There are few constants in gaming; as sure as you can be that the latest AAA game will have some nonsense microtransactions, or the newest online only game will shit the bed day one, when you see the Annapurna Interactive logo, you can be sure of a good time. And so it is with Last Stop. Following in the mold of Telltale’s excellent formula, Variable State have taken that template and improved on it in almost every way. What we’re treated to then is a thoroughly entertaining and captivating story from start to finish, presented In a fun way so as to keep things fresh.
We follow the tales of three characters; Meena, a government secret agent looking for the next big mission; Donna, a teen working her way through the trials and tribulations of dealing with family and friends at that age; and John, a single father struggling to keep on top of life. Each of these characters, as well as the supporting cast, are wonderfully acted and written, and I found myself truly attached to their stories throughout. An over-arching narrative thread binds them all together, and as we play there web of connections gets fleshed out more and more, though for the most part this is played out in the fine details such as a newspaper article, or meeting tertiary characters in later scenes.
Mainly then, we’re treated to individual scenes. Each of the six full chapters has a scene per character, and they take approximately 15-20 minutes to clear per scene, though some are a touch shorter than that. The final chapter is longer, and wraps up the tale in a satisfyingly fun way, though to say anything would obviously spoil it. We get to pick the order of the scenes, the characters riding the tube before getting off at their stop when we pick, though all three must be played before moving onto the next chapter. Before each scene we’re treated to a ‘Previously On’ cutscene, which helps keep track of what’s going on and is a great touch regardless of it we’ve just beaten the previous scene, or have come back the next day.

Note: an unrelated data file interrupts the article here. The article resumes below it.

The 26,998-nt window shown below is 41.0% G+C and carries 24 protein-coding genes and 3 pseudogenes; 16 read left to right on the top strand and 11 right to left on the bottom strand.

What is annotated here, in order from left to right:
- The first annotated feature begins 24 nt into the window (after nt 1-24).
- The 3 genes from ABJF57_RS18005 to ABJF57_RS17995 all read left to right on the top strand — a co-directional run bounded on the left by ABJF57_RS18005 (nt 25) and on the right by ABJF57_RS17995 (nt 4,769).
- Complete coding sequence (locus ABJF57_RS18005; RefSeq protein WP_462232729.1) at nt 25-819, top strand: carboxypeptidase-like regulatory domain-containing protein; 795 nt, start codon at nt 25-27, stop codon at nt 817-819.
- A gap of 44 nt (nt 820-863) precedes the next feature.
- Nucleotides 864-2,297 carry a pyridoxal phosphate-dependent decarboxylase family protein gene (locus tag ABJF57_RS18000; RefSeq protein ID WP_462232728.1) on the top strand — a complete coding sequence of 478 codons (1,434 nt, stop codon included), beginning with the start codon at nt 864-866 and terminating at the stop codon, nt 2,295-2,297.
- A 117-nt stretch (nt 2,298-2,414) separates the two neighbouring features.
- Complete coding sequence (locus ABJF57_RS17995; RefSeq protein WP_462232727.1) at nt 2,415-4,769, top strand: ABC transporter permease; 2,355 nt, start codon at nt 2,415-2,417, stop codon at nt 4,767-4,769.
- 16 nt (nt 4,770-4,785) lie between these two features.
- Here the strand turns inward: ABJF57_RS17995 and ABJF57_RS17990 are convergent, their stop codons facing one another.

In game, players of any narrative adventure will be right at home. Three dialogue choices pop up frequently allowing us to put our spin on the conversations going on, though the end result of the scene generally ends up in the same ball park. Occasionally we’re tasked with walking and talking, completing a quick time event, or solving puzzles, but these are all very easy to handle and only add to the tale, rather than blocking progress or presenting a challenge. Only one section actually drags the pace down – searching an apartment in first person, it’s too easy to miss the final clue needed thanks to some sluggish camera controls. Using a mouse was much better here (I played it mostly on PC) but for the rest of the game a controller is recommended. Outside of this moment, the pace of Last Stop is spot on, and I didn’t want to put it down once I started.
Part of that was due to the story, but the setting is also fantastically realised. While the visuals have a chunky, painterly, Telltale style to them, the recreation of London is excellent. From the spot on station logos and detailing, to the hand scrawled menu on a pub chalkboard, the mix-match of architecture, and stand out, yet low-key, landmarks, Variable State have done the city proud. I have the benefit of having been to London a lot, but if you’ve not then know this is a great (though admittedly much cleaner) representation of the city. That boils over into the language used by the characters – I don’t think I’ve ever heard a game have such judicious use of the word wanker!
The score is also utterly excellent. Performed by the Prague Philharmonic, it has both an intimate feel while also exploding into massive sci-fi/action riffs at the right moments. It is yet another aspect of the game that just nails what it’s going for perfectly, and enhances the already excellent experience.
All of this adds up to a game that I enjoyed immensely. I genuinely felt attached to the plight of the characters, and wanted to see where the story went next after each cliff hanger ending – which are all masterfully done, by the way. It doesn’t seem that our dialogue choices have a massive impact on the direction for the most part, but then they allow us to add our own touch and flavour to the characters and world, which only enhances the immersion in the tale. As it is, I’d have been quite happy to just follow the story as is, so any little part I get to play just makes it that bit more enjoyable.
As narrative adventures go, Last Stop is easily one of the best I’ve played. From setting and characters, to story and presentation, it is a joy to experience from start to finish. Whether you’re a Game Pass subscriber or not, this is one title not to miss out on.Become a Patron!
This game was tested and reviewed on PC (via a Game Pass Ultimate subscription). All of the opinions and insights here are subject to that version. Game provided by the publisher.Want to keep up to date with the latest Xt reviews, Xt opinions and Xt content? Follow us on Facebook, Twitter, and YouTube.